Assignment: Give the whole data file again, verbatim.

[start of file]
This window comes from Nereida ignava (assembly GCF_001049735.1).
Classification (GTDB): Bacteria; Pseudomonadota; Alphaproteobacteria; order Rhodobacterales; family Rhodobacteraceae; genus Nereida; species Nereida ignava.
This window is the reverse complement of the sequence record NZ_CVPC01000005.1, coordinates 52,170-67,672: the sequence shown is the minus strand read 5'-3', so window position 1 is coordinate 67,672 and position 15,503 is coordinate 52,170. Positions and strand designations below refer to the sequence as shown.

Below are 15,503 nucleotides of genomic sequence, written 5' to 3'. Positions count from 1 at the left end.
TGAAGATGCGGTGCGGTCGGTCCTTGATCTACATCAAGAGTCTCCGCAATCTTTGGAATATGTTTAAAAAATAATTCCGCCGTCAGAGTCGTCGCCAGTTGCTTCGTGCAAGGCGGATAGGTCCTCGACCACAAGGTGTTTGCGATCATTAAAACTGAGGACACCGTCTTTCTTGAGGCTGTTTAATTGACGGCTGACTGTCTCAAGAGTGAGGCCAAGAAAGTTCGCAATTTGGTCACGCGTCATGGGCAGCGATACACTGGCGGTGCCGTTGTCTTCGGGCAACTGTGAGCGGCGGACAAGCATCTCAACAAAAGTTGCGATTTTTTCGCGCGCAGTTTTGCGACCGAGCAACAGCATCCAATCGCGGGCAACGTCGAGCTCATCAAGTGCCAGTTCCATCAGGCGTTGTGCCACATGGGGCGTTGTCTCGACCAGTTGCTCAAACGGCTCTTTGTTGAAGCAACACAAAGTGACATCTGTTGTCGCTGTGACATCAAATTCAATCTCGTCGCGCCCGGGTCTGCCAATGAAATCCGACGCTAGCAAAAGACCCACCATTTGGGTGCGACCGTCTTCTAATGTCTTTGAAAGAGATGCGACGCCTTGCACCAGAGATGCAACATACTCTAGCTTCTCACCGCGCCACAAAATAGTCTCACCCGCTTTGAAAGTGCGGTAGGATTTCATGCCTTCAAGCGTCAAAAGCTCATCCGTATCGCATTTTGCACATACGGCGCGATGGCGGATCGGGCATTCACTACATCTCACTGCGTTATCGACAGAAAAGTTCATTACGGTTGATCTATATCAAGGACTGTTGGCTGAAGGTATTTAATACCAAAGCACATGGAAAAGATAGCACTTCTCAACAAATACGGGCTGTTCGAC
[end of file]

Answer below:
This window comes from Nereida ignava (assembly GCF_001049735.1).
Classification (GTDB): Bacteria; Pseudomonadota; Alphaproteobacteria; order Rhodobacterales; family Rhodobacteraceae; genus Nereida; species Nereida ignava.
This window is the reverse complement of the sequence record NZ_CVPC01000005.1, coordinates 52,170-67,672: the sequence shown is the minus strand read 5'-3', so window position 1 is coordinate 67,672 and position 15,503 is coordinate 52,170. Positions and strand designations below refer to the sequence as shown.

Below are 15,503 nucleotides of genomic sequence, written 5' to 3'. Positions count from 1 at the left end.
TGAAGATGCGGTGCGGTCGGTCCTTGATCTACATCAAGAGTCTCCGCAATCTTTGGAATATGTTTAAAAAATAATTCCGCCGTCAGAGTCGTCGCCAGTTGCTTCGTGCAAGGCGGATAGGTCCTCGACCACAAGGTGTTTGCGATCATTAAAACTGAGGACACCGTCTTTCTTGAGGCTGTTTAATTGACGGCTGACTGTCTCAAGAGTGAGGCCAAGAAAGTTCGCAATTTGGTCACGCGTCATGGGCAGCGATACACTGGCGGTGCCGTTGTCTTCGGGCAACTGTGAGCGGCGGACAAGCATCTCAACAAAAGTTGCGATTTTTTCGCGCGCAGTTTTGCGACCGAGCAACAGCATCCAATCGCGGGCAACGTCGAGCTCATCAAGTGCCAGTTCCATCAGGCGTTGTGCCACATGGGGCGTTGTCTCGACCAGTTGCTCAAACGGCTCTTTGTTGAAGCAACACAAAGTGACATCTGTTGTCGCTGTGACATCAAATTCAATCTCGTCGCGCCCGGGTCTGCCAATGAAATCCGACGCTAGCAAAAGACCCACCATTTGGGTGCGACCGTCTTCTAATGTCTTTGAAAGAGATGCGACGCCTTGCACCAGAGATGCAACATACTCTAGCTTCTCACCGCGCCACAAAATAGTCTCACCCGCTTTGAAAGTGCGGTAGGATTTCATGCCTTCAAGCGTCAAAAGCTCATCCGTATCGCATTTTGCACATACGGCGCGATGGCGGATCGGGCATTCACTACATCTCACTGCGTTATCGACAGAAAAGTTCATTACGGTTGATCTATATCAAGGACTGTTGGCTGAAGGTATTTAATACCAAAGCACATGGAAAAGATAGCACTTCTCAACAAATACGGGCTGTTCGAC